When prompted about why print was the preferred format for “immersive” reading, a respondent said, “Reading online simply does not allow for a deep, reflective, thoughtful, and active reading experience.” According to some, print works allow readers to conceptualize the work in its entirety, in a way that is not possible online. Others noted that the kinesthetic experience of a print book contributed to their preference of this format:
“The embodied reading experience is, I think, the biggest factor. Reading something long on a device feels disembodied; it’s hard to remember where I was last; it’s hard to remember reading it at all, later on. Digital works great for searching and scanning, but for multiple serious paragraphs, it feels abstracted.”
As the respondent above noted, deep reading using digital formats is still a challenge. Many respondents admitted to skimming content in digital form, and printing sections out later to read more thoroughly.
While print was a choice for many for an initial thorough read, a number of respondents turned to digital formats during the writing stages of their research projects. They praised the quick, easy searchability of digital formats, the ease of copying text into their working documents, as opposed to typing this in manually, and the portability of digital files.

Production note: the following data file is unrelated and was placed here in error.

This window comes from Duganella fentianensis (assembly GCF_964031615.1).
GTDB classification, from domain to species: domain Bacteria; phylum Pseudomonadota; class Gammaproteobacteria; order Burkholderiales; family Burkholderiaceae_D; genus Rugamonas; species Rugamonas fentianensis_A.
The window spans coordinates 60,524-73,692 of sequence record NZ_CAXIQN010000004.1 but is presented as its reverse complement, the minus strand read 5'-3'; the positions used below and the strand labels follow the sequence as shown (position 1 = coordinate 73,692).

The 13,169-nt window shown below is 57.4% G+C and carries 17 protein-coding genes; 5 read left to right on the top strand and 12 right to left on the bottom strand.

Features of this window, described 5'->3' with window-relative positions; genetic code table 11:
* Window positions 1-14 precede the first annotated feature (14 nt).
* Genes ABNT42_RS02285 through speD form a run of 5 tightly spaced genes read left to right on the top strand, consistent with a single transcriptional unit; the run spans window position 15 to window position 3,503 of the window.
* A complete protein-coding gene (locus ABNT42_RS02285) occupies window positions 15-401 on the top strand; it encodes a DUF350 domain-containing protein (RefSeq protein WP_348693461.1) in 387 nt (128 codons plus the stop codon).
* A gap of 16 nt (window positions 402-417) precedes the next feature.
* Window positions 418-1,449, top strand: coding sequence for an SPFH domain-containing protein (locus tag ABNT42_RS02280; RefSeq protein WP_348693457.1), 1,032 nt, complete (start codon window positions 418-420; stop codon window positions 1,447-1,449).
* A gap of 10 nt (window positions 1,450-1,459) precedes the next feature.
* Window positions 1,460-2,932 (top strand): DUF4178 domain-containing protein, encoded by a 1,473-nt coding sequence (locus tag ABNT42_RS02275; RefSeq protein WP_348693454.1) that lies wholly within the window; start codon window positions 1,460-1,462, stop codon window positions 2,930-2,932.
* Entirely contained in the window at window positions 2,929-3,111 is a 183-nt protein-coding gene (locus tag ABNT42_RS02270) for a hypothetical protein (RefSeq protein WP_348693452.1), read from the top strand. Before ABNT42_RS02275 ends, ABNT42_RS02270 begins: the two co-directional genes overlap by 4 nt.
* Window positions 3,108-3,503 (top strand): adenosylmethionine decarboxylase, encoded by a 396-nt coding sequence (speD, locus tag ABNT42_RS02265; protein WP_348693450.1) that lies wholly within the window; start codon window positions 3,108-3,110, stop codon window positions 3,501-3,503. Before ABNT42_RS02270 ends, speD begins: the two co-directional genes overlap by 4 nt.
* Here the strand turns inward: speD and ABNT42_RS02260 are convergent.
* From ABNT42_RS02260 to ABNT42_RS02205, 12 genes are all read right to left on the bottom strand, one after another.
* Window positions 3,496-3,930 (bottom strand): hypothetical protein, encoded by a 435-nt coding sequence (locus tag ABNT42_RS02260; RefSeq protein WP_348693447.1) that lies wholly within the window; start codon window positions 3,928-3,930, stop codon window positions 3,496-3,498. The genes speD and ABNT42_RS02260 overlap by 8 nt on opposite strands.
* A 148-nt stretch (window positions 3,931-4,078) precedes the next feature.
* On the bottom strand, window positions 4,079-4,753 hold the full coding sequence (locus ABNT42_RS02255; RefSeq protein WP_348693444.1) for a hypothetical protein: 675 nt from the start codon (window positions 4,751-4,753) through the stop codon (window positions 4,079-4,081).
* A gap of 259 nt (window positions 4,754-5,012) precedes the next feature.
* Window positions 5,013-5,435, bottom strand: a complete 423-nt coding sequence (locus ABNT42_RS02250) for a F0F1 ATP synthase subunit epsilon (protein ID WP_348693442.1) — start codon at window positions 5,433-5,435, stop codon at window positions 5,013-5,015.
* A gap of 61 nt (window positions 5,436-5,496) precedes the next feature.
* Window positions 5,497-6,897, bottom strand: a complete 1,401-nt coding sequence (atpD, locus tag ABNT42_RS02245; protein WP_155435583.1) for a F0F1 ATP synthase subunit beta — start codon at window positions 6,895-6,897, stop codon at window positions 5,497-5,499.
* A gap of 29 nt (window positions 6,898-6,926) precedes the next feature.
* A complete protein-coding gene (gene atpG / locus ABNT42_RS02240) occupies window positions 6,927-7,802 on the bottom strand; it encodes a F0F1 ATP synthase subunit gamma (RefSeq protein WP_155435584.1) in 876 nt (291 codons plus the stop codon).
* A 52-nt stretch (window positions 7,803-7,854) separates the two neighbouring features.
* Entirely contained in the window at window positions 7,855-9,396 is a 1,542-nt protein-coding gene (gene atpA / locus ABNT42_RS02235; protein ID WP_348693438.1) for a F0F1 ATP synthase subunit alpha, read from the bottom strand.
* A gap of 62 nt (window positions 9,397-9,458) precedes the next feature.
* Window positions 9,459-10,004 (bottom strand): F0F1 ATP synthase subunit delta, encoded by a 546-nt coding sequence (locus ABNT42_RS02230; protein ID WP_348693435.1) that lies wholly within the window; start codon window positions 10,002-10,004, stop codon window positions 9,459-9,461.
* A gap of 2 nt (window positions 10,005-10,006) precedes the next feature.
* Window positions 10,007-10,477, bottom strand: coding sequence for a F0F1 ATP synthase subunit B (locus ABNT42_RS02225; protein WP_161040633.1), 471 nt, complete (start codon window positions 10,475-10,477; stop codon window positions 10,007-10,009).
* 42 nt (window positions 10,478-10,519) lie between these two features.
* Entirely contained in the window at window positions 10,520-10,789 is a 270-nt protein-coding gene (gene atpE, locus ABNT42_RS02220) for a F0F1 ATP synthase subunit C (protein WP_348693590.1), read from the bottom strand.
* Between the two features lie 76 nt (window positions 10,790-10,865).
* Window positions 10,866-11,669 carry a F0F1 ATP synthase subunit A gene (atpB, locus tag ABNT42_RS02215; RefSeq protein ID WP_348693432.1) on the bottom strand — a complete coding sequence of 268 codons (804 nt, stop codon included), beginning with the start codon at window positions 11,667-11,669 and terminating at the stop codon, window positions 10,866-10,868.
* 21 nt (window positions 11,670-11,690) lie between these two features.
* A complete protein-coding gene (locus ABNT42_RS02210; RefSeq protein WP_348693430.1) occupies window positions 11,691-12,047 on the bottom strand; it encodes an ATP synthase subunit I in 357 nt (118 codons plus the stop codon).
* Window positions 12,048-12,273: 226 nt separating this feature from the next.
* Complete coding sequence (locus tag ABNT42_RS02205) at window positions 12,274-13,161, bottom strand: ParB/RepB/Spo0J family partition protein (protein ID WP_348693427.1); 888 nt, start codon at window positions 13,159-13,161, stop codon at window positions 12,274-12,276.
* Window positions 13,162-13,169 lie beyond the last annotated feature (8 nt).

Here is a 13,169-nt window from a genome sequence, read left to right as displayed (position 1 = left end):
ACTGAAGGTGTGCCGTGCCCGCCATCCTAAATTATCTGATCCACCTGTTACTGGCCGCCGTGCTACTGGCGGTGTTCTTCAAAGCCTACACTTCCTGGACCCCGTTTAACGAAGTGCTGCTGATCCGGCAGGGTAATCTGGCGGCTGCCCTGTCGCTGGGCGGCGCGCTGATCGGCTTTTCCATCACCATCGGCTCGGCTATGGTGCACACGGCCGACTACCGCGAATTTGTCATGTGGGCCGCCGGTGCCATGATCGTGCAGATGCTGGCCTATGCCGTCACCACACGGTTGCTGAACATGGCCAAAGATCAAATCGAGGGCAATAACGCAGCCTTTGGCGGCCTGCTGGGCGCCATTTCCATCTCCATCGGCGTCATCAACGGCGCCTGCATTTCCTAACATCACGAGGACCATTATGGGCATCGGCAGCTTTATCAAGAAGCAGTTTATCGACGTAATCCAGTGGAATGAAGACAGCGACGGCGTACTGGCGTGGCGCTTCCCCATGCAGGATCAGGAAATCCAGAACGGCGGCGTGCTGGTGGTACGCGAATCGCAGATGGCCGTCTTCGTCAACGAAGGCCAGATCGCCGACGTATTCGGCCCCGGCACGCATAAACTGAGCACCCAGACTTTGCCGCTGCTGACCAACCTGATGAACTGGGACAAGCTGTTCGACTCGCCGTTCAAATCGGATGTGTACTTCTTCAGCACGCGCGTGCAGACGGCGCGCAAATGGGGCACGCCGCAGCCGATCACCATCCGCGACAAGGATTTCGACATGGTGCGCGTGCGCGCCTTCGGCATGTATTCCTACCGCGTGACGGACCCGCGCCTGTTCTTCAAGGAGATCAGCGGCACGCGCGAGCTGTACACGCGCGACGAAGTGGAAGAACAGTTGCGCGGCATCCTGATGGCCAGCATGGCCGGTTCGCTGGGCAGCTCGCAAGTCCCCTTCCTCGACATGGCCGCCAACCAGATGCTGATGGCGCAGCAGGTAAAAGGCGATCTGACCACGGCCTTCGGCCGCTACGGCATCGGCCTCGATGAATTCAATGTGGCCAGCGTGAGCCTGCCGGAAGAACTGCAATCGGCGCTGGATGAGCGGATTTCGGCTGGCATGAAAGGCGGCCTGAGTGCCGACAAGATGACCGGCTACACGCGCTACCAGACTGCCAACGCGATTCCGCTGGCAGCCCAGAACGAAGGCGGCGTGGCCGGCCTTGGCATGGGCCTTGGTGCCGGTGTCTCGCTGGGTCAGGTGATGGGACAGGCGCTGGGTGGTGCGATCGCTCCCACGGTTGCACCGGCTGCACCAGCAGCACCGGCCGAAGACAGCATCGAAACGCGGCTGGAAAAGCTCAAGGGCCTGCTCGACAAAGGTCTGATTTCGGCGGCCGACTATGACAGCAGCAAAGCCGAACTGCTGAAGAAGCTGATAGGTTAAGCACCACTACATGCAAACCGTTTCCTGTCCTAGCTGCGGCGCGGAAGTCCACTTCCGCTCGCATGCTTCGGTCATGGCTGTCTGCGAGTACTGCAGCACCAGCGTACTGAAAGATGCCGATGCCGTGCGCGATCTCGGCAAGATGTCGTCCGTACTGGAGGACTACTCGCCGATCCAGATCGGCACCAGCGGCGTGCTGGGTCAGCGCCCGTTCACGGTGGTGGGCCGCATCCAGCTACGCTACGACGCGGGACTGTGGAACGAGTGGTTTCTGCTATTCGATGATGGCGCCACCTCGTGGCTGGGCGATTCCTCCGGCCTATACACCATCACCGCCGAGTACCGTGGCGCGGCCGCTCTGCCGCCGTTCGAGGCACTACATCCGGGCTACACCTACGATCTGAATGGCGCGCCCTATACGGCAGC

Others noted that digital files, if prepared properly, were more accessible than print books:
“Since I am blind, I have scanned print books, making my own digital files. When monographs are available digitally, this saves me a labor-intensive step. However, it only helps if the files are designed with accessibility in mind. I often have to print out an image-only PDF and scan the print pages to make an accessible file.”
Overall, respondents concluded that print and digital formats are “complementary tools; one is better for retention while the other is better on grounds of searchability.” Along those lines, respondents made requests to publishers and librarians:
“We need to lobby bookstore chains for discounted ebook version[s] when purchasing hard copy. They should make a bundle available.”
Managing Collections, or Organized Chaos